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Federal Permit Required To Sell Your Home Soon.

by James Denison / July 1, 2009 10:27 AM PDT

Also mandatory 3 minute showers to be imposed on all citizens. Sounds like a joke? No, it's in Rep. Henry Waxman's bill and already passed by the House, now goes to the Senate. Yes, those who brought you the 1.6 gal toilet that needs flushing twice, using even more water than before, now brings you the 3 minute mandatory shower. The most costly is the requirement to get a FEDERAL PERMIT for each home sold in the future. This is beyond politics, this is an attack upon every American Citizen.

"In addition, this bill forces all homeowners to pay for a government-rated test before selling a home. The test must
pass government regulations in order for the homeowner to sell its home. If the home does not pass the test, the
homeowner must fix any and all issues to comply with the test."

Seems the exertion to enslave us all has sent Waxman to the hospital.

fast-forward to June 2009 and the early stages of the Barack Obama presidency. The cap-and-trade bill just passed the
House and was on its way to the Senate when a 38-year EPA veteran, Senior Operations Research Analyst Alan Carlin, came
forward and said his 98-page study that questioned the theory of anthropogenic global warming had been quashed by the
Carlin appeared on the Fox News Channel?s June 30 ?Fox & Friends? and told of how his report was dismissed by the EPA
because his ?comments do not help the legal policy or case.? Those revelations caused Sen. James Inhofe, R-Okla., to call for a
congressional inquiry.
?He came out with the truth,? Inhofe said to Fox News on June 29. ?They don?t want the truth at the EPA. We?re going to expose

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Just one thing I take issue with
by MarkFlax Forum moderator / July 1, 2009 9:53 PM PDT

in that Dakota Voice link;

"A lot of the showers in England (the few you could find) when I lived there in the 1980s". The few you could find? The cheek of it! I have had a shower unit installed for centuries, and use it at least, ohh, once a year!

I'll leave the rest of the discussion to you Americans.


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I rise to defend English showers!
by Angeline Booher / July 1, 2009 11:40 PM PDT

They clean just fine,

Most people I know have what we call "lo-flo" shower heads. Lower water use=lower water bills=lower gas or electricity used to heat the water.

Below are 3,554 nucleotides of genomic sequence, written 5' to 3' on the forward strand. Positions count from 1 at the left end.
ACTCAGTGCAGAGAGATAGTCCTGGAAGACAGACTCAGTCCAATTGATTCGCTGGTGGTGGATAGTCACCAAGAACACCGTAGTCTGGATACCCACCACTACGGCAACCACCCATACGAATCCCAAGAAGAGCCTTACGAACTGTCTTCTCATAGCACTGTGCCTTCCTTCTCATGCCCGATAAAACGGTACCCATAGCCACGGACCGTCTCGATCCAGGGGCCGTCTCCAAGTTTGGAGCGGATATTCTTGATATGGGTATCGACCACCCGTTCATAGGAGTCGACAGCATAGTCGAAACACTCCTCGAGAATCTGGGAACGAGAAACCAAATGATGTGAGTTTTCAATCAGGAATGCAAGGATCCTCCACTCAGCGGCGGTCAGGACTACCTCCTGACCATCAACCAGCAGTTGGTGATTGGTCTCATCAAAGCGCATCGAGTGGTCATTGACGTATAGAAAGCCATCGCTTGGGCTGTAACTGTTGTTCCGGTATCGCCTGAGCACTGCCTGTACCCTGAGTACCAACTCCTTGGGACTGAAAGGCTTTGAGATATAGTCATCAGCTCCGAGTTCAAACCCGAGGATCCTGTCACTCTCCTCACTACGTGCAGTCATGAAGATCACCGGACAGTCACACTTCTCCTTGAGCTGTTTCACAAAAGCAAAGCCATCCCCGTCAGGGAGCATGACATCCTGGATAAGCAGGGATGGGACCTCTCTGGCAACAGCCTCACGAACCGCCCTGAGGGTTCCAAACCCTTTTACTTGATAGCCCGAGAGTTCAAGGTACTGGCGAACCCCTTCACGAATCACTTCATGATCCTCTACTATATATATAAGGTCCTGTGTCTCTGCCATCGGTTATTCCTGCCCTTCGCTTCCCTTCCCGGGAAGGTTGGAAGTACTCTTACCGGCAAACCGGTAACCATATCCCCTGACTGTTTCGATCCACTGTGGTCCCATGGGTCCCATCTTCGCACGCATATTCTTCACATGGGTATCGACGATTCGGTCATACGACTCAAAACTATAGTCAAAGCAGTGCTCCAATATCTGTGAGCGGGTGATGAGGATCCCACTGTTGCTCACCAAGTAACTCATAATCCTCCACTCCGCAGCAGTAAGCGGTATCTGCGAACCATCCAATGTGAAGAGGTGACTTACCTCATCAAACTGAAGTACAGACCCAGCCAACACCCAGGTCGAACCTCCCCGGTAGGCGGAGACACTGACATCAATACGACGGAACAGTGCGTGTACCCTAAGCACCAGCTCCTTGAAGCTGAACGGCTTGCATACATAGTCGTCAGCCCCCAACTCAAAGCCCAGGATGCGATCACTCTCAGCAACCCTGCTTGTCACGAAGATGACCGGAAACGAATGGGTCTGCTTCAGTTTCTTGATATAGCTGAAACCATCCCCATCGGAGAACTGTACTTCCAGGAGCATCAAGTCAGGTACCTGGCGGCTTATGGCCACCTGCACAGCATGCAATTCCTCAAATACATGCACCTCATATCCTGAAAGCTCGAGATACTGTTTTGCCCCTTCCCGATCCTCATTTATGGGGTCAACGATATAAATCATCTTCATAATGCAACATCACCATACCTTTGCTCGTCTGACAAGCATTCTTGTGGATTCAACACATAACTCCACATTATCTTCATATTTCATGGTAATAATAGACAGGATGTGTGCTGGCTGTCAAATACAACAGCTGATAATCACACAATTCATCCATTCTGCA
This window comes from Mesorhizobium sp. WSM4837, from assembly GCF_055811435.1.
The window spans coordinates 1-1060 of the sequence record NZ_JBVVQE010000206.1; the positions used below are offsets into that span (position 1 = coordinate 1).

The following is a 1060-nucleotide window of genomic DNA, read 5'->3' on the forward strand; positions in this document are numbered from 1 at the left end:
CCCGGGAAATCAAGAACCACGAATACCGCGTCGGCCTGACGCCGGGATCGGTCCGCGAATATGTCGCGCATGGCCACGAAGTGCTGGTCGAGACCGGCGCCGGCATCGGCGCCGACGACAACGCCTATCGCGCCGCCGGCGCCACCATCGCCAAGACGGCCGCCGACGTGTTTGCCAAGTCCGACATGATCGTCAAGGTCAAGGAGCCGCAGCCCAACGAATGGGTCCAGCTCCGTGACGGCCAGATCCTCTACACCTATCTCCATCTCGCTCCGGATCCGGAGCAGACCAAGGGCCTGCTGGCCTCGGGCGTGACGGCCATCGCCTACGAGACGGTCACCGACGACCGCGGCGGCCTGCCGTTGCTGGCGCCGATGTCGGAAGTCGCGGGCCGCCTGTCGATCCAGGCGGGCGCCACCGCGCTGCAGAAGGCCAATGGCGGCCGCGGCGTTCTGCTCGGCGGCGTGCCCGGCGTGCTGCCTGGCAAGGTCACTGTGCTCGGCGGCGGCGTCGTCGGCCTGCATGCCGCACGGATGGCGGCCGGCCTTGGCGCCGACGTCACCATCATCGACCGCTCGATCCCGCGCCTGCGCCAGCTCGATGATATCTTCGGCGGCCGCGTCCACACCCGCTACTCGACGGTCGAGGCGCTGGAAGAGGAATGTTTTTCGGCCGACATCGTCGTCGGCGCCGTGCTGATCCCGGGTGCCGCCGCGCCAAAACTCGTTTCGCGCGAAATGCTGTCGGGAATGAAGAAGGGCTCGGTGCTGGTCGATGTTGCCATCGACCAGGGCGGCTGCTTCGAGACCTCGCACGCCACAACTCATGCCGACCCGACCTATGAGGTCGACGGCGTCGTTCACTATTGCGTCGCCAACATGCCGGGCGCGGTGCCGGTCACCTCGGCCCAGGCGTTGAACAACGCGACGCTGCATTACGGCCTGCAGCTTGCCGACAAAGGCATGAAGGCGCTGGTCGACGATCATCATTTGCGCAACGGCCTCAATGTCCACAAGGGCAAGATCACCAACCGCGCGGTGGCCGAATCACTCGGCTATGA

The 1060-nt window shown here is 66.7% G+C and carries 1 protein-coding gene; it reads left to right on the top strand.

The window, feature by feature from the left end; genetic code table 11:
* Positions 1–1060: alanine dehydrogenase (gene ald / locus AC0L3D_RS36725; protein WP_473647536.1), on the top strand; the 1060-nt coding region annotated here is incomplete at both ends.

Speakeasy Moderator

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Fine. If it's so good...
by EdHannigan / July 2, 2009 2:22 AM PDT

why do we need a government program to promote or enforce it?

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Thank you or your support Angeline.
by MarkFlax Forum moderator / July 2, 2009 6:28 AM PDT

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Fortunately this hideous bill...
by EdHannigan / July 1, 2009 10:00 PM PDT

is almost certainly destined to die in the Senate.

I almost wish it would pass, so people could finally see what the "change" is all about.

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(NT) Wonder if you can take a 20-minute shower once a week?
by Diana Forum moderator / July 1, 2009 10:23 PM PDT
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What's the problem here?
by Kees Bakker / July 1, 2009 11:57 PM PDT

The government want to spend money to subsidize something that nobody will buy anyway, because it's clearly contrary to how the average American feels.

If nobody buys it, the costs will be zero.
If people do buy it, that might prove there is a need for it. Nobody buys something he hates only because he gets a partial refund, I think.


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Are you replying to the original post?
by EdHannigan / July 2, 2009 12:45 AM PDT

Seems way off to me. Not sure what you're talking about. Does that have something to do with requiring permits, shower restrictions and so forth?

The article is about the horrible "energy" bill that some are trying to foist on the nation.

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I was reflecting on the dakotavoice link.
by Kees Bakker / July 2, 2009 12:58 AM PDT

- attack of the shower nazi's [don't you think that's a little bit overdone?]
- waste still more of the taxpayer?s money on rebates, vouchers and other such nonsense to incentivize the American people to install water-saving devices in their homes
- What kind of idiot wants to deliberately subject himself to being covered in soap and shampoo when the water suddenly starts trickling out.

It's abundantly clear Americans don't want to waste TAXPAYER'S money. They want to waste their OWN money (on water, electricity and gas-slurping SUV's for example) and NATURE's reserves.


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You may be beyond your depth...
by EdHannigan / July 2, 2009 1:53 AM PDT

Shower nazis may be over the top, but he explains that in the first paragraph.

Most Americans pay for their own water (I have a well, for instance) or it's part of their property tax or other taxes. What he's talking about is doling out taxpayer money to bribe people into buying certain "energy saving" devices.